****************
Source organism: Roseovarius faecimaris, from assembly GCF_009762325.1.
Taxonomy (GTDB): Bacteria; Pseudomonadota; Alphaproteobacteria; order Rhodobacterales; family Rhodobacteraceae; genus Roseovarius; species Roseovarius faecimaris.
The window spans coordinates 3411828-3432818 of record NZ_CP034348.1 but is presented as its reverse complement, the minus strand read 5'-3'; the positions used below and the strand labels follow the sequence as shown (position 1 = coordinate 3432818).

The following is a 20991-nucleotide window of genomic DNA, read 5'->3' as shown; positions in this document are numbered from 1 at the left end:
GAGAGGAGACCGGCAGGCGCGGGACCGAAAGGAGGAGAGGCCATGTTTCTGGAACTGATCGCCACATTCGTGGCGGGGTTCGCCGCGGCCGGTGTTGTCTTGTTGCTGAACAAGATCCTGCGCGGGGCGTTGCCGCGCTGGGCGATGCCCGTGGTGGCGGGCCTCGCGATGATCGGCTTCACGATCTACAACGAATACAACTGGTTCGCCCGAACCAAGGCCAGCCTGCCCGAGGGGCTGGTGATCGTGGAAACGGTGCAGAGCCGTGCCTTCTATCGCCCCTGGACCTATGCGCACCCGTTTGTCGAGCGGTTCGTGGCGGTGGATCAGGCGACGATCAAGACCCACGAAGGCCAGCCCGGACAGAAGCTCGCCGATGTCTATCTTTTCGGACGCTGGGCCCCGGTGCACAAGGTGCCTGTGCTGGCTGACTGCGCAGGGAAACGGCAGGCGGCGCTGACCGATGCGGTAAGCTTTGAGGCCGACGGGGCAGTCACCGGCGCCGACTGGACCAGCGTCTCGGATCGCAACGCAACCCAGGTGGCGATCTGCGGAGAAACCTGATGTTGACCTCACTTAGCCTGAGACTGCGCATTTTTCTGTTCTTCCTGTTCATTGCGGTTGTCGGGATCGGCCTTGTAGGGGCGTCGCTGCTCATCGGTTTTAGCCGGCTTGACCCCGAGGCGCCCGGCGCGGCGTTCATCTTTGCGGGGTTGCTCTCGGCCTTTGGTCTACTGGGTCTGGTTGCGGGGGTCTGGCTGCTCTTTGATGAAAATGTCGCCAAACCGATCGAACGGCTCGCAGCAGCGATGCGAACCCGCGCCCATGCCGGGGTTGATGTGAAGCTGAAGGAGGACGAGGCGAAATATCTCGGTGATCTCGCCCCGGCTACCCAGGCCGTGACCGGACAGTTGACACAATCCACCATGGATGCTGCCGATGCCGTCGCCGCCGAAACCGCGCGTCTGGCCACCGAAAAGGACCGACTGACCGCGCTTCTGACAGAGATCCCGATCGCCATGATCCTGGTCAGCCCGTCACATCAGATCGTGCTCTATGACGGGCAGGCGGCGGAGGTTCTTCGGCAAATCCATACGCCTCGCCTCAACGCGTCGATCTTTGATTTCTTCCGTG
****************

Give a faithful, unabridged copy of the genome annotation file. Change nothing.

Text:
Source organism: Roseovarius faecimaris, from assembly GCF_009762325.1.
Taxonomy (GTDB): Bacteria; Pseudomonadota; Alphaproteobacteria; order Rhodobacterales; family Rhodobacteraceae; genus Roseovarius; species Roseovarius faecimaris.
The window spans coordinates 3411828-3432818 of record NZ_CP034348.1 but is presented as its reverse complement, the minus strand read 5'-3'; the positions used below and the strand labels follow the sequence as shown (position 1 = coordinate 3432818).

The following is a 20991-nucleotide window of genomic DNA, read 5'->3' as shown; positions in this document are numbered from 1 at the left end:
GAGAGGAGACCGGCAGGCGCGGGACCGAAAGGAGGAGAGGCCATGTTTCTGGAACTGATCGCCACATTCGTGGCGGGGTTCGCCGCGGCCGGTGTTGTCTTGTTGCTGAACAAGATCCTGCGCGGGGCGTTGCCGCGCTGGGCGATGCCCGTGGTGGCGGGCCTCGCGATGATCGGCTTCACGATCTACAACGAATACAACTGGTTCGCCCGAACCAAGGCCAGCCTGCCCGAGGGGCTGGTGATCGTGGAAACGGTGCAGAGCCGTGCCTTCTATCGCCCCTGGACCTATGCGCACCCGTTTGTCGAGCGGTTCGTGGCGGTGGATCAGGCGACGATCAAGACCCACGAAGGCCAGCCCGGACAGAAGCTCGCCGATGTCTATCTTTTCGGACGCTGGGCCCCGGTGCACAAGGTGCCTGTGCTGGCTGACTGCGCAGGGAAACGGCAGGCGGCGCTGACCGATGCGGTAAGCTTTGAGGCCGACGGGGCAGTCACCGGCGCCGACTGGACCAGCGTCTCGGATCGCAACGCAACCCAGGTGGCGATCTGCGGAGAAACCTGATGTTGACCTCACTTAGCCTGAGACTGCGCATTTTTCTGTTCTTCCTGTTCATTGCGGTTGTCGGGATCGGCCTTGTAGGGGCGTCGCTGCTCATCGGTTTTAGCCGGCTTGACCCCGAGGCGCCCGGCGCGGCGTTCATCTTTGCGGGGTTGCTCTCGGCCTTTGGTCTACTGGGTCTGGTTGCGGGGGTCTGGCTGCTCTTTGATGAAAATGTCGCCAAACCGATCGAACGGCTCGCAGCAGCGATGCGAACCCGCGCCCATGCCGGGGTTGATGTGAAGCTGAAGGAGGACGAGGCGAAATATCTCGGTGATCTCGCCCCGGCTACCCAGGCCGTGACCGGACAGTTGACACAATCCACCATGGATGCTGCCGATGCCGTCGCCGCCGAAACCGCGCGTCTGGCCACCGAAAAGGACCGACTGACCGCGCTTCTGACAGAGATCCCGATCGCCATGATCCTGGTCAGCCCGTCACATCAGATCGTGCTCTATGACGGGCAGGCGGCGGAGGTTCTTCGGCAAATCCATACGCCTCGCCTCAACGCGTCGATCTTTGATTTCTTCCGTG